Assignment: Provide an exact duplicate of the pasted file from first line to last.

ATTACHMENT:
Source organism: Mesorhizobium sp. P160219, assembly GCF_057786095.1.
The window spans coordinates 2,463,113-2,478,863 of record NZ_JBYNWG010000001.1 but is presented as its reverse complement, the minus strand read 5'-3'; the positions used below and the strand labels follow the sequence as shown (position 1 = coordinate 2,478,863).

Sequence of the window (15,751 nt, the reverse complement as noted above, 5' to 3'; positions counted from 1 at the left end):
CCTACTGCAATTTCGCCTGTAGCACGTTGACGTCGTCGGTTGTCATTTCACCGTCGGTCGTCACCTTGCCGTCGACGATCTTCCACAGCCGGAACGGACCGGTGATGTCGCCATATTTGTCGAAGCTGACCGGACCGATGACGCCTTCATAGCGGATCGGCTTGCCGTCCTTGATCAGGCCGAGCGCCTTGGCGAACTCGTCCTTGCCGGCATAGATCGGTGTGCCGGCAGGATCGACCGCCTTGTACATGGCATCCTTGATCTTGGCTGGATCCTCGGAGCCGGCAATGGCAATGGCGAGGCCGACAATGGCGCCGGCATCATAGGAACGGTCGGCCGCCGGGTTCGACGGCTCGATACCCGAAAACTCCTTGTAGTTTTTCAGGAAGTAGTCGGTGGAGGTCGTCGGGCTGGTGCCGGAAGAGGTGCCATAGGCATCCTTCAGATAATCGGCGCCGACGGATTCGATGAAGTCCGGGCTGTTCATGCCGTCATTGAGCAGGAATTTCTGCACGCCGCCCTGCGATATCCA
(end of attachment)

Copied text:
Source organism: Mesorhizobium sp. P160219, assembly GCF_057786095.1.
The window spans coordinates 2,463,113-2,478,863 of record NZ_JBYNWG010000001.1 but is presented as its reverse complement, the minus strand read 5'-3'; the positions used below and the strand labels follow the sequence as shown (position 1 = coordinate 2,478,863).

Sequence of the window (15,751 nt, the reverse complement as noted above, 5' to 3'; positions counted from 1 at the left end):
CCTACTGCAATTTCGCCTGTAGCACGTTGACGTCGTCGGTTGTCATTTCACCGTCGGTCGTCACCTTGCCGTCGACGATCTTCCACAGCCGGAACGGACCGGTGATGTCGCCATATTTGTCGAAGCTGACCGGACCGATGACGCCTTCATAGCGGATCGGCTTGCCGTCCTTGATCAGGCCGAGCGCCTTGGCGAACTCGTCCTTGCCGGCATAGATCGGTGTGCCGGCAGGATCGACCGCCTTGTACATGGCATCCTTGATCTTGGCTGGATCCTCGGAGCCGGCAATGGCAATGGCGAGGCCGACAATGGCGCCGGCATCATAGGAACGGTCGGCCGCCGGGTTCGACGGCTCGATACCCGAAAACTCCTTGTAGTTTTTCAGGAAGTAGTCGGTGGAGGTCGTCGGGCTGGTGCCGGAAGAGGTGCCATAGGCATCCTTCAGATAATCGGCGCCGACGGATTCGATGAAGTCCGGGCTGTTCATGCCGTCATTGAGCAGGAATTTCTGCACGCCGCCCTGCGATATCCA